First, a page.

Sony’s Haptics Technology

Sony is seeking to realize a future where we turn people’s imaginations into reality by using haptics, which is designed to directly stimulate the human sensations.

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This is a video showing the world that Sony’s haptics technology will bring.

About Haptics

Haptics is a technology that relates to the sense of touch, which is among the five senses of human beings (sight, hearing, touch, taste, and smell).
The R&D Center is researching and developing this haptics technology as a new technological field for creating physical sensations, in addition to Sony’s other technologies for visual (sight) and audio (hearing).

Conceptual diagram of 'Haptics' Conceptual diagram of 'Haptics'

R&D Approach

R&D efforts are underway on vibrotactile, pressure, force, and thermal sensations, etc.
The R&D Center is experimenting with a number of prototypes to achieve a high definition and full-body coverage while at the same time conducting user evaluations and collaborating with business entities.

Haptic Ball

A Pursuit of Highly Realistic Haptics

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This is a demo video of the Haptic Ball showing how the (plastic, metal, or rubber) spherical objects on the screen roll
as the tablet is tilted, providing a different type of haptic feedback appropriate for the material in sync with the vibration.

“How realistic can haptic expressions get?” “What kinds of new experience can highly realistic haptic expressions deliver?” To answer these questions, the R&D Center started technology development for wide-frequency, wide dynamic range vibrotactile feedback.

Focusing on the fact that sound and vibration are similar in nature, the R&D Center advanced its research through the use of Sony’s audio technology. Various data creation methods, including recording and playback of vibration data, were tested to gradually improve reproducibility. These efforts were directed not only to pursuing realistic presentations but also to enhance user experience by taking advantage of virtual expressions.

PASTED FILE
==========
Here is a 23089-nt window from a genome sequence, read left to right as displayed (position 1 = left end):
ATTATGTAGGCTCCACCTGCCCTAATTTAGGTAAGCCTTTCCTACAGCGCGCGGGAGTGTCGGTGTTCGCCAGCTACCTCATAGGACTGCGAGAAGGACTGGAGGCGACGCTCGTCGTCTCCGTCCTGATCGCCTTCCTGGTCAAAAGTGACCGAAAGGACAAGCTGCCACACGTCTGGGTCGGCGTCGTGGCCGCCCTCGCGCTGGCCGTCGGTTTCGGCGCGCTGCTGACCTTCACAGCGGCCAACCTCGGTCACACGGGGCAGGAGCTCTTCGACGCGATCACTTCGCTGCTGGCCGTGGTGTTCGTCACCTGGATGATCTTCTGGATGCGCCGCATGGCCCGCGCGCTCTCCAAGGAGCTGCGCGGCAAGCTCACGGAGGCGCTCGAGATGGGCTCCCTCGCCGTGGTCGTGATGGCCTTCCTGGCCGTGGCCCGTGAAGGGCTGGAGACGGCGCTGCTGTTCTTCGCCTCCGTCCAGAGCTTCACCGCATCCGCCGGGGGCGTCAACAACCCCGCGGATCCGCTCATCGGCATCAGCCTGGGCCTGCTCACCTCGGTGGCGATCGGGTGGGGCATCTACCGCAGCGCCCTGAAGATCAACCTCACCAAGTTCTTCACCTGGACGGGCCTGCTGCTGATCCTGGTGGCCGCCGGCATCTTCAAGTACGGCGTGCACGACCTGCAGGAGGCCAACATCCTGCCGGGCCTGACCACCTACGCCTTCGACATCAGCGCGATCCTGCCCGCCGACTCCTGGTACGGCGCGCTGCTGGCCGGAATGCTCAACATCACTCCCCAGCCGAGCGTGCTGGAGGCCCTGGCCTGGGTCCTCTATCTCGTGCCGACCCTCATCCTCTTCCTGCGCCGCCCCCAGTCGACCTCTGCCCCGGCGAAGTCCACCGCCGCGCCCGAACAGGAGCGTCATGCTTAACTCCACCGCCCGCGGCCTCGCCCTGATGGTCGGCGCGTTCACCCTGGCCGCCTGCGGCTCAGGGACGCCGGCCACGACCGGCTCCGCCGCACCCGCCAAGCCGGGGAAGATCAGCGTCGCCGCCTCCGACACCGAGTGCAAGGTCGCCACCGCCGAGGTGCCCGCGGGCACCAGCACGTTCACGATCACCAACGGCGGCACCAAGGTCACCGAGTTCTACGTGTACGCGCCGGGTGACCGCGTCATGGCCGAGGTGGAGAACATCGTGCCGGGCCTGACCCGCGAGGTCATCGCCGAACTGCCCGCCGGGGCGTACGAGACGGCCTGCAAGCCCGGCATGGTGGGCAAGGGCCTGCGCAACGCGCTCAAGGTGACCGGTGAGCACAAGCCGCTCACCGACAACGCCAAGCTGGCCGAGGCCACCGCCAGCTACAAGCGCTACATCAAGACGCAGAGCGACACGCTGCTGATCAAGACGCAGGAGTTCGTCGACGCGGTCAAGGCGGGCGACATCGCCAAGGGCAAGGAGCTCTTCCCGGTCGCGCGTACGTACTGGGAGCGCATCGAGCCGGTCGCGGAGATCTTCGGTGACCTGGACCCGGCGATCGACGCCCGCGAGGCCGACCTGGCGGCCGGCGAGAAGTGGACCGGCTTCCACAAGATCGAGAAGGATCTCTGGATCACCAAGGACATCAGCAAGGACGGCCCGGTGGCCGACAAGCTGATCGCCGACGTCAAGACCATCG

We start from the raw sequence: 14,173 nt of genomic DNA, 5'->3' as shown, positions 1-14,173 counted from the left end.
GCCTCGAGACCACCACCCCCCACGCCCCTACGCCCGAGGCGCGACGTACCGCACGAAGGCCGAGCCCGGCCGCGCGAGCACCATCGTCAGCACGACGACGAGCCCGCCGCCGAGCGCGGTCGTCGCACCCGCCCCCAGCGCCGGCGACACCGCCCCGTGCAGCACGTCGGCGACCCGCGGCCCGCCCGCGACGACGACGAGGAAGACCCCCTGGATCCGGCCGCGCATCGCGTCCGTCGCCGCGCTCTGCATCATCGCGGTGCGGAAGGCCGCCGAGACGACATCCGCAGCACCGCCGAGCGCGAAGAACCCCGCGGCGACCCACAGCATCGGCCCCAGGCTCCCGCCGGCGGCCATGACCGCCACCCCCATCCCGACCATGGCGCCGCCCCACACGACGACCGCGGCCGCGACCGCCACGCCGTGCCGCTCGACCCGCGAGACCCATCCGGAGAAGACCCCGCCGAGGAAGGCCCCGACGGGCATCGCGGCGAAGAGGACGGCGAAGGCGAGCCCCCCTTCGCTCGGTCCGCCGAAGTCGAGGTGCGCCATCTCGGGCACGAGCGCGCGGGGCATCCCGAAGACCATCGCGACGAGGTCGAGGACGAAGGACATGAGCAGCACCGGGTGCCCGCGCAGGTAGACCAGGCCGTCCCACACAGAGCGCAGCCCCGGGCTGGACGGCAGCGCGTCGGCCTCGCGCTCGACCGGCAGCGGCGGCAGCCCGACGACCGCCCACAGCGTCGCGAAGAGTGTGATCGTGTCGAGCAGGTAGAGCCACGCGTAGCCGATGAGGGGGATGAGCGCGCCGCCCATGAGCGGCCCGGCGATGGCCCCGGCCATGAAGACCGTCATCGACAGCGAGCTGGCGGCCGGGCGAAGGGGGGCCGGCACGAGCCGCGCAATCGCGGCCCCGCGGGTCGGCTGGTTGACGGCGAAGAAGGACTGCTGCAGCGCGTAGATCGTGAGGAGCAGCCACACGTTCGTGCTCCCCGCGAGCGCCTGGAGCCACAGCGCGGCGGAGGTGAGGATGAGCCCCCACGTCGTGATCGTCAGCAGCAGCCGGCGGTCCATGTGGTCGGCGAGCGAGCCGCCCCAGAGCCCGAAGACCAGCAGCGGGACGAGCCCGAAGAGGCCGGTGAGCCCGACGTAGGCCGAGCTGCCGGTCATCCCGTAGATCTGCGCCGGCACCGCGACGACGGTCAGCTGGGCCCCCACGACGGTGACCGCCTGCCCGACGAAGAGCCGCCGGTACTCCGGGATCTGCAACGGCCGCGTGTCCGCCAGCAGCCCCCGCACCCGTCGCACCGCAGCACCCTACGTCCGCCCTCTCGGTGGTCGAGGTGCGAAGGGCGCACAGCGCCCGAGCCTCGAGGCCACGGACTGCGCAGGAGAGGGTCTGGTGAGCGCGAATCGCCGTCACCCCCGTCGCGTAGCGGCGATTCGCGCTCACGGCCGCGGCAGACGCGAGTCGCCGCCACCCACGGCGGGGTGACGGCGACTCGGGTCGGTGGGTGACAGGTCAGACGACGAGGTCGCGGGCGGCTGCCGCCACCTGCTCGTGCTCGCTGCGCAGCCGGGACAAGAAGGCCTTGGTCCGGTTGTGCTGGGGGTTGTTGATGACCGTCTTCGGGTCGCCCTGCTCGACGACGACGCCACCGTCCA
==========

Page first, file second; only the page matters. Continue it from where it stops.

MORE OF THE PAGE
The Haptic Ball is a prototype built by putting all these research results together. The Haptic Ball can reproduce a highly realistic texture of plastic, metal, or rubber. Despite its simple mechanism, the technology demonstrates how significantly haptics can enhance the impressiveness of an experience.

Haptic Vest

Delivering Ultimate Full-Body Immersive Experiences

High-resolution haptics

Promotional event of the Haptic Vest

The Haptic Vest has been developed to give vibrotactile feedback to the user’s body, tricking the user into feeling as if what he or she sees is real. The vest can provide a highly realistic reproduction of sensations that are rarely experienced in the real world, such as being attacked by enemies, blown by a bomb blast, or poured water on.

One of the enablers for the Haptic Vest is haptic super-resolution technology. Even when the number of vibrotactile devices is few, this technology can give the user the illusion that the position of vibration moves continuously, enabling natural sensory presentation.

The Haptic Vest has been used in a variety of scenes. Examples include movie promotion events where visitors enjoy an attraction that gives them a full-body immersive experience of the world depicted by the movie being promoted, as well as virtual-reality music events where the audience feel the roar of the music over their bodies.

Haptic Floor

Haptic Experiences with No Need to
Wear Devices

Interactive event realizing the dynamism of dinosaurs

“Can’t we create a haptic presentation device that provides an event participant with a haptic experience without the need to wear it?” The research and development of the Haptic Floor was started to ease such a burden on participants.

Until then, direct physical stimuli to the body had been indispensable for haptic presentation, making it necessary for participants to wear a device or hold one in their hands. Then came the idea of embedding devices beneath the floor and vibrating the floor itself, which led to the invention of a system whereby all that participants need to do is enter the venue of the event.

Although it is solely based on the vibrotactile feedback from the floor, the system delivers delicate and highly immersive sensation to the participant’s entire body, by leveraging the signal processing technology and know-how accumulated in the past. The Haptic Floor has been used for many different purposes, including creating a vivid, realistic rendering of a dinosaur projected on a large display screen and offering an immersive experience at a movie promotion event for visitors to feel as if they are in a scene from the movie.